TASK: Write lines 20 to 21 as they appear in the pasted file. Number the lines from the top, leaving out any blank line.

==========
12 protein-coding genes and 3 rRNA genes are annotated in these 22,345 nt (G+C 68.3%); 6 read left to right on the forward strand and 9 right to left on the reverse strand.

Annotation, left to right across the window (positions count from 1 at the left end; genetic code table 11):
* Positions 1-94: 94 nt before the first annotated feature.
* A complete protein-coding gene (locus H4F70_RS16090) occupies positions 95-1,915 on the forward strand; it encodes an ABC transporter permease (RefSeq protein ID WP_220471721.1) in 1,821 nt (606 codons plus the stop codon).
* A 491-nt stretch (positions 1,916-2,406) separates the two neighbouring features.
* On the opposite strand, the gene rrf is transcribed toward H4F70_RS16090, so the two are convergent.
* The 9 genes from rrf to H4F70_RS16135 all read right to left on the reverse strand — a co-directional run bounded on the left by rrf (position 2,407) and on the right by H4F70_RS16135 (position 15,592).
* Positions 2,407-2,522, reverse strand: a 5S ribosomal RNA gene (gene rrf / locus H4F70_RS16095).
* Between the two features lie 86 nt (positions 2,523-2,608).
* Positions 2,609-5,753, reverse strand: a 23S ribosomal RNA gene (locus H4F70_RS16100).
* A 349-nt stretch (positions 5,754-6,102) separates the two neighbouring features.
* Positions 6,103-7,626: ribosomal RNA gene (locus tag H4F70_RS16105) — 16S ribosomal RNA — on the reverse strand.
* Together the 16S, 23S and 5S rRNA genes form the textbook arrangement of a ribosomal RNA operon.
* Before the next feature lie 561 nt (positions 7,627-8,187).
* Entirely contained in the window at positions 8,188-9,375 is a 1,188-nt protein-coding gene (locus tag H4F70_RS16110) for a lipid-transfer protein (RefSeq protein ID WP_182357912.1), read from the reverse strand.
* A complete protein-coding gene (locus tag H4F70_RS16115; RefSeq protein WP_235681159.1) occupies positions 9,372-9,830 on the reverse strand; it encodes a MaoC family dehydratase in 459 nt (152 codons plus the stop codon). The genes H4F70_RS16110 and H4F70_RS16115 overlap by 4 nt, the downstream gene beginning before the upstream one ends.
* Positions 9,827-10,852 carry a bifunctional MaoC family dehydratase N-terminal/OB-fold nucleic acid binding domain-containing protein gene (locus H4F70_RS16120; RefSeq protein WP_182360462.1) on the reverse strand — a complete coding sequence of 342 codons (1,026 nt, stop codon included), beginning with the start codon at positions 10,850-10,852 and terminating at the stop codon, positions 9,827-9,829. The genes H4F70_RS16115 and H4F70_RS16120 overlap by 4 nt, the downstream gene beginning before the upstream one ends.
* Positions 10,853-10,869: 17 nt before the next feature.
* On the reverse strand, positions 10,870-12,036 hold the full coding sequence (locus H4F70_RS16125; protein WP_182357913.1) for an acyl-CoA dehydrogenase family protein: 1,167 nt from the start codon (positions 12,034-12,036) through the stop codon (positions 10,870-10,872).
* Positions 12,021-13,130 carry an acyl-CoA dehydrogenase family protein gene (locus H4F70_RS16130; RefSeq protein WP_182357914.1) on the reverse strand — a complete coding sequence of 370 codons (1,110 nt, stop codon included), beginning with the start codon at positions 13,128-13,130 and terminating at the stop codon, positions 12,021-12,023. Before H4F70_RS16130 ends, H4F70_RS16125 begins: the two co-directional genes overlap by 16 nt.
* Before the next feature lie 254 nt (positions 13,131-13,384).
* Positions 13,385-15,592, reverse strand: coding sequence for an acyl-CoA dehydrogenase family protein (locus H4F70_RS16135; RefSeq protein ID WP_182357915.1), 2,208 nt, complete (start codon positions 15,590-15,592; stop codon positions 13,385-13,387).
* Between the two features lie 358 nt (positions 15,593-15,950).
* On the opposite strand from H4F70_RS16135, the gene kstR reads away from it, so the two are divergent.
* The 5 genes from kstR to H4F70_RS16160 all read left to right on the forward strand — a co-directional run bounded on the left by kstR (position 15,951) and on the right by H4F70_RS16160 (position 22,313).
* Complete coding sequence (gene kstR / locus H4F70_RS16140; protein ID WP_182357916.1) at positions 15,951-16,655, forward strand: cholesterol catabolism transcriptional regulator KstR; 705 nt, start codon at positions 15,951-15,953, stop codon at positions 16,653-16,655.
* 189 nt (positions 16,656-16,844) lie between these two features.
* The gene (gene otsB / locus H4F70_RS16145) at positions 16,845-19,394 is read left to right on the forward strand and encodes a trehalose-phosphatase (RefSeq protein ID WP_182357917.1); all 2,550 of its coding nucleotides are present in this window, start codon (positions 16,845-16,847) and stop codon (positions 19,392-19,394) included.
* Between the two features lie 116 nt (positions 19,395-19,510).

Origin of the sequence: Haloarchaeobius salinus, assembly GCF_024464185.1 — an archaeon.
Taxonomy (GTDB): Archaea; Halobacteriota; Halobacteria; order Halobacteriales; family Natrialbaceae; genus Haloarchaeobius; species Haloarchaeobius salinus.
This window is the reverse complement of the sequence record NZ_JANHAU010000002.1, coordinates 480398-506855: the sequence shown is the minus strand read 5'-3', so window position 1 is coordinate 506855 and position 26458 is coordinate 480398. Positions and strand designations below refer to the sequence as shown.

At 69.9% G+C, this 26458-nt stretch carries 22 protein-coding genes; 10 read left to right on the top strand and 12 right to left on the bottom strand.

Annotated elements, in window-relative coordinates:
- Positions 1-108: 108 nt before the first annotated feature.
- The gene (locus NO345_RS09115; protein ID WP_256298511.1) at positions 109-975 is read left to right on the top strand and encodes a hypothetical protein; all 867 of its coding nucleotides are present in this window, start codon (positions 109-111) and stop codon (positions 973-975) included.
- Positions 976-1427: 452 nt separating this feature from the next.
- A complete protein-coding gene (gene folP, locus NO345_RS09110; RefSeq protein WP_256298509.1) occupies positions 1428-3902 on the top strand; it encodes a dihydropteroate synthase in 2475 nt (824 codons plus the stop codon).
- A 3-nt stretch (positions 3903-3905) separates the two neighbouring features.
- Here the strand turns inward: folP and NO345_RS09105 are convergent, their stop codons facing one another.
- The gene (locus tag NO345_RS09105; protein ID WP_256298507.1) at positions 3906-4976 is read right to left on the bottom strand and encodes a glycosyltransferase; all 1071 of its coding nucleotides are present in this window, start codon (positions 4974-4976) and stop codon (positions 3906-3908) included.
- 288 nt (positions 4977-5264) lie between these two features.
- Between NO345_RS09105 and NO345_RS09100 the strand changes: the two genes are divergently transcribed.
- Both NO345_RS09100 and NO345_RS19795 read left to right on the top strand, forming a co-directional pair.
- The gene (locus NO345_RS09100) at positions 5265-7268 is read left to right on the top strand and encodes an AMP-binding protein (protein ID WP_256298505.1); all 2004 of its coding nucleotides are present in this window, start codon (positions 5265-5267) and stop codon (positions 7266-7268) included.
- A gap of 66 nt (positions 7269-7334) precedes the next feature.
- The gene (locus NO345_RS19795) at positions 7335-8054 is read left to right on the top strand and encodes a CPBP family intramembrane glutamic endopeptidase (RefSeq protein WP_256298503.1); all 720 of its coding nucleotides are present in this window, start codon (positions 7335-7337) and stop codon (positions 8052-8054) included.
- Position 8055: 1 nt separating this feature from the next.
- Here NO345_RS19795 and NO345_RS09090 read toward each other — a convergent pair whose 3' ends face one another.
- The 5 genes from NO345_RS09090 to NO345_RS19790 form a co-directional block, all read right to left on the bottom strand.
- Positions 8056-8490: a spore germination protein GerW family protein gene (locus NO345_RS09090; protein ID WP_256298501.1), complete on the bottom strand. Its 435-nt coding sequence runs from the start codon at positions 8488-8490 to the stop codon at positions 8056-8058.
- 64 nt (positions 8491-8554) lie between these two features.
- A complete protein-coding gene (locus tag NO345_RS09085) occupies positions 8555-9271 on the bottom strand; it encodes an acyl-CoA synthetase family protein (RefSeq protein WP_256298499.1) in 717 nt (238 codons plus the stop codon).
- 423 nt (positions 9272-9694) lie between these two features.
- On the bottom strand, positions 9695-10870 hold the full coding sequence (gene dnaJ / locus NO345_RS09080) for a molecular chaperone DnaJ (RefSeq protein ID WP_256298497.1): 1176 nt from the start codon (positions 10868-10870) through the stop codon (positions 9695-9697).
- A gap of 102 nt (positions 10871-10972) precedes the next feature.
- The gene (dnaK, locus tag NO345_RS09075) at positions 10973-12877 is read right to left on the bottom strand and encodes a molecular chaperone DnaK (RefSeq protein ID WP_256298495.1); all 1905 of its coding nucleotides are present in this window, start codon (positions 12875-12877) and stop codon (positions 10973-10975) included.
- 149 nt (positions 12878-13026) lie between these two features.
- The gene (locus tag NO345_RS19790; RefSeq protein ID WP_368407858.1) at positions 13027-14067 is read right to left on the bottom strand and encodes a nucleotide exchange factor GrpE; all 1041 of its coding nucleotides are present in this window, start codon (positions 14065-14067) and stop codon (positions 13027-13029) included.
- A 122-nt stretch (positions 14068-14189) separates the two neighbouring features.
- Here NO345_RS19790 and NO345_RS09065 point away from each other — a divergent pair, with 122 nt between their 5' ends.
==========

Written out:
* Positions 12,021-13,130 carry an acyl-CoA dehydrogenase family protein gene (locus H4F70_RS16130; RefSeq protein WP_182357914.1) on the reverse strand — a complete coding sequence of 370 codons (1,110 nt, stop codon included), beginning with the start codon at positions 13,128-13,130 and terminating at the stop codon, positions 12,021-12,023. Before H4F70_RS16130 ends, H4F70_RS16125 begins: the two co-directional genes overlap by 16 nt.
* Before the next feature lie 254 nt (positions 13,131-13,384).